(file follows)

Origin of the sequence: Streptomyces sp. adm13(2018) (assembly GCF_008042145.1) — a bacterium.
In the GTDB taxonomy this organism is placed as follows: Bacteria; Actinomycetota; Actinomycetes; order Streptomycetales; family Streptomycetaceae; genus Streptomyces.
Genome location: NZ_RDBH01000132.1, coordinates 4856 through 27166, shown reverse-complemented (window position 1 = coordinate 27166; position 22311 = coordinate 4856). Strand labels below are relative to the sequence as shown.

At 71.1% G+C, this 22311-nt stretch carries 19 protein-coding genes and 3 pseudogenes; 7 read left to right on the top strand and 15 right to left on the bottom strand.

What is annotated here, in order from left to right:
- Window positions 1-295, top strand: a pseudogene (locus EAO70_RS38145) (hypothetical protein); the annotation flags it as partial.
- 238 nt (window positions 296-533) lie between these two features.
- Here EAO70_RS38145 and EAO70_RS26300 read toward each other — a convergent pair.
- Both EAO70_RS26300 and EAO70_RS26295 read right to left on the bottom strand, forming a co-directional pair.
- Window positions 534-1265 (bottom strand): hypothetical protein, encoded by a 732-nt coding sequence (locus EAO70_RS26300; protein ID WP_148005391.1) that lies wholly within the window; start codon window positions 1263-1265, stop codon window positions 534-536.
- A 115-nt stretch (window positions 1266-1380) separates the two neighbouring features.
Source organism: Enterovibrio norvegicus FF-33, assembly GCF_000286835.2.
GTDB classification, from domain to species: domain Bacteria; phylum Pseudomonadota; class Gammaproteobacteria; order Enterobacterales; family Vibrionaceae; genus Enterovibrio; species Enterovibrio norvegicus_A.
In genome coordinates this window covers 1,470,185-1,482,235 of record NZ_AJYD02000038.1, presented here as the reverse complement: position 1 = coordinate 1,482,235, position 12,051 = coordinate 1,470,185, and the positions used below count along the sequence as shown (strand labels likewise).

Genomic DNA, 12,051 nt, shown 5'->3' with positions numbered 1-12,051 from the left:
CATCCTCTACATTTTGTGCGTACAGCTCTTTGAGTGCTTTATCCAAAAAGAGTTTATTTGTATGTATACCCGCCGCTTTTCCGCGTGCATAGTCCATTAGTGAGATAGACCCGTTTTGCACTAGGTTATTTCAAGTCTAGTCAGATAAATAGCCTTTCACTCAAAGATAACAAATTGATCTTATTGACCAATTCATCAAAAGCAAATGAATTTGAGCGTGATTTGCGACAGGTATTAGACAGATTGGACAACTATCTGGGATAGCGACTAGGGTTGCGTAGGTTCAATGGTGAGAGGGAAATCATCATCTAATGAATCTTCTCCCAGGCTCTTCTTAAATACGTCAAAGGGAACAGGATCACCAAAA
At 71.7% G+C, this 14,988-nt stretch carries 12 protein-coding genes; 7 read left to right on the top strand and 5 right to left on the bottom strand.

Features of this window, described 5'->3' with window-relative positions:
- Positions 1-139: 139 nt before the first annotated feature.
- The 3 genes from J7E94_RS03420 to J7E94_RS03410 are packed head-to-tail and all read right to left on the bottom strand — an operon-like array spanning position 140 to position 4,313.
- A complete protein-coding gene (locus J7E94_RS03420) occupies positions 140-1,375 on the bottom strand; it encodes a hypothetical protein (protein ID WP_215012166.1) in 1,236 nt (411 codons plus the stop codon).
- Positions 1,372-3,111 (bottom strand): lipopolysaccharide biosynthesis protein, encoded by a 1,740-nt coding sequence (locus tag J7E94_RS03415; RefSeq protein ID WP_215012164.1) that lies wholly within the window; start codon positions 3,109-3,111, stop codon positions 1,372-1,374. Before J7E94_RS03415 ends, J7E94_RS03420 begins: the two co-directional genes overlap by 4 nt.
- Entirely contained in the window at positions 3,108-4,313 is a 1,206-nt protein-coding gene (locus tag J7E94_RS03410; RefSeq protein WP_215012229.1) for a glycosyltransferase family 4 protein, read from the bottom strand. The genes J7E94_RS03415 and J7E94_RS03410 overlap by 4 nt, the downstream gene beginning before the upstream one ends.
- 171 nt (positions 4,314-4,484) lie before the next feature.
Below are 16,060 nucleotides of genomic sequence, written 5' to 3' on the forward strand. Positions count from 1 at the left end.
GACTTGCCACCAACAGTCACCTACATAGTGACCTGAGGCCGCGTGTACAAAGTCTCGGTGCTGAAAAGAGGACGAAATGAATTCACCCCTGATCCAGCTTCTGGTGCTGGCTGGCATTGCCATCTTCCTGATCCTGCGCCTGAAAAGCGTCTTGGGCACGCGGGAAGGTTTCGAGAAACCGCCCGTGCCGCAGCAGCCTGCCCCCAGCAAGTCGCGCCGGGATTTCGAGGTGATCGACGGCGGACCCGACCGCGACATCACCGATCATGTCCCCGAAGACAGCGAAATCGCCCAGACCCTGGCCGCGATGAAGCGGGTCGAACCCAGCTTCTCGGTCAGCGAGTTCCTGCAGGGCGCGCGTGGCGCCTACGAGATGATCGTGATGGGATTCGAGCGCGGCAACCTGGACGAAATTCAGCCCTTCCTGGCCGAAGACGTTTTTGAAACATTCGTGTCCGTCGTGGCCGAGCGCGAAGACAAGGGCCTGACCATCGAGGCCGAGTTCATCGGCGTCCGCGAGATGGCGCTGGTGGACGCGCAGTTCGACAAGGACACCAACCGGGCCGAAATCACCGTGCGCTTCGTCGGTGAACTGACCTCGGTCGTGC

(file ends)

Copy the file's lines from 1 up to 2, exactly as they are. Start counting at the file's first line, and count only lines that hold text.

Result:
Origin of the sequence: Streptomyces sp. adm13(2018) (assembly GCF_008042145.1) — a bacterium.
In the GTDB taxonomy this organism is placed as follows: Bacteria; Actinomycetota; Actinomycetes; order Streptomycetales; family Streptomycetaceae; genus Streptomyces.